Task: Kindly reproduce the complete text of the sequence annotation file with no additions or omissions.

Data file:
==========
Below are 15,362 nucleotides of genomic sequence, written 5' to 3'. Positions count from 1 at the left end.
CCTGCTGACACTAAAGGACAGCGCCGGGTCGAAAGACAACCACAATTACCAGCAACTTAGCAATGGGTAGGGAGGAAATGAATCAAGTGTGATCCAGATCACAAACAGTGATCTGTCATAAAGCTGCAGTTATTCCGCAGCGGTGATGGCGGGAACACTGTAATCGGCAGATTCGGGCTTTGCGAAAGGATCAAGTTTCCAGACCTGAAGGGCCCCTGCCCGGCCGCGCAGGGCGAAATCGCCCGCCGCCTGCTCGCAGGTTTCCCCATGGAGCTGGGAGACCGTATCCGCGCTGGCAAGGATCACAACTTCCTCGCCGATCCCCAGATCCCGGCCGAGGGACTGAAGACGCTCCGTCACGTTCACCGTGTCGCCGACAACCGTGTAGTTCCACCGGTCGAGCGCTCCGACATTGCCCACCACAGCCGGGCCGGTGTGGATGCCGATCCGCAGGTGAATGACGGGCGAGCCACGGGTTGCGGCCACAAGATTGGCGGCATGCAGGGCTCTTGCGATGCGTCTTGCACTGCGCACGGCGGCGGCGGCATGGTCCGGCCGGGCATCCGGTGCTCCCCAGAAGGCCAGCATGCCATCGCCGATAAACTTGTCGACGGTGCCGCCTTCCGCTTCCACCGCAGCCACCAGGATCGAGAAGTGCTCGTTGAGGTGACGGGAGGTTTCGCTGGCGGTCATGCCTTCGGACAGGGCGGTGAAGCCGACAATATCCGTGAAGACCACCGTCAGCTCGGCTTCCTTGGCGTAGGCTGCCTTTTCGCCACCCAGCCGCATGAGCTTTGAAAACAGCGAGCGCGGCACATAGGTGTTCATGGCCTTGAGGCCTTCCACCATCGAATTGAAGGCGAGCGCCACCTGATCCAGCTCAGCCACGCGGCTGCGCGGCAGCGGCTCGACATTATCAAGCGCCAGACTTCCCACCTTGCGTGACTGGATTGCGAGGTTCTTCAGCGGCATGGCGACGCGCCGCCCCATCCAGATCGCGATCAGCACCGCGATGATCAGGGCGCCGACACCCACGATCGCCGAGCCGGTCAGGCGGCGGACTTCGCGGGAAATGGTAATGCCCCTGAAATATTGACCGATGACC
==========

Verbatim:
Below are 15,362 nucleotides of genomic sequence, written 5' to 3'. Positions count from 1 at the left end.
CCTGCTGACACTAAAGGACAGCGCCGGGTCGAAAGACAACCACAATTACCAGCAACTTAGCAATGGGTAGGGAGGAAATGAATCAAGTGTGATCCAGATCACAAACAGTGATCTGTCATAAAGCTGCAGTTATTCCGCAGCGGTGATGGCGGGAACACTGTAATCGGCAGATTCGGGCTTTGCGAAAGGATCAAGTTTCCAGACCTGAAGGGCCCCTGCCCGGCCGCGCAGGGCGAAATCGCCCGCCGCCTGCTCGCAGGTTTCCCCATGGAGCTGGGAGACCGTATCCGCGCTGGCAAGGATCACAACTTCCTCGCCGATCCCCAGATCCCGGCCGAGGGACTGAAGACGCTCCGTCACGTTCACCGTGTCGCCGACAACCGTGTAGTTCCACCGGTCGAGCGCTCCGACATTGCCCACCACAGCCGGGCCGGTGTGGATGCCGATCCGCAGGTGAATGACGGGCGAGCCACGGGTTGCGGCCACAAGATTGGCGGCATGCAGGGCTCTTGCGATGCGTCTTGCACTGCGCACGGCGGCGGCGGCATGGTCCGGCCGGGCATCCGGTGCTCCCCAGAAGGCCAGCATGCCATCGCCGATAAACTTGTCGACGGTGCCGCCTTCCGCTTCCACCGCAGCCACCAGGATCGAGAAGTGCTCGTTGAGGTGACGGGAGGTTTCGCTGGCGGTCATGCCTTCGGACAGGGCGGTGAAGCCGACAATATCCGTGAAGACCACCGTCAGCTCGGCTTCCTTGGCGTAGGCTGCCTTTTCGCCACCCAGCCGCATGAGCTTTGAAAACAGCGAGCGCGGCACATAGGTGTTCATGGCCTTGAGGCCTTCCACCATCGAATTGAAGGCGAGCGCCACCTGATCCAGCTCAGCCACGCGGCTGCGCGGCAGCGGCTCGACATTATCAAGCGCCAGACTTCCCACCTTGCGTGACTGGATTGCGAGGTTCTTCAGCGGCATGGCGACGCGCCGCCCCATCCAGATCGCGATCAGCACCGCGATGATCAGGGCGCCGACACCCACGATCGCCGAGCCGGTCAGGCGGCGGACTTCGCGGGAAATGGTAATGCCCCTGAAATATTGACCGATGACC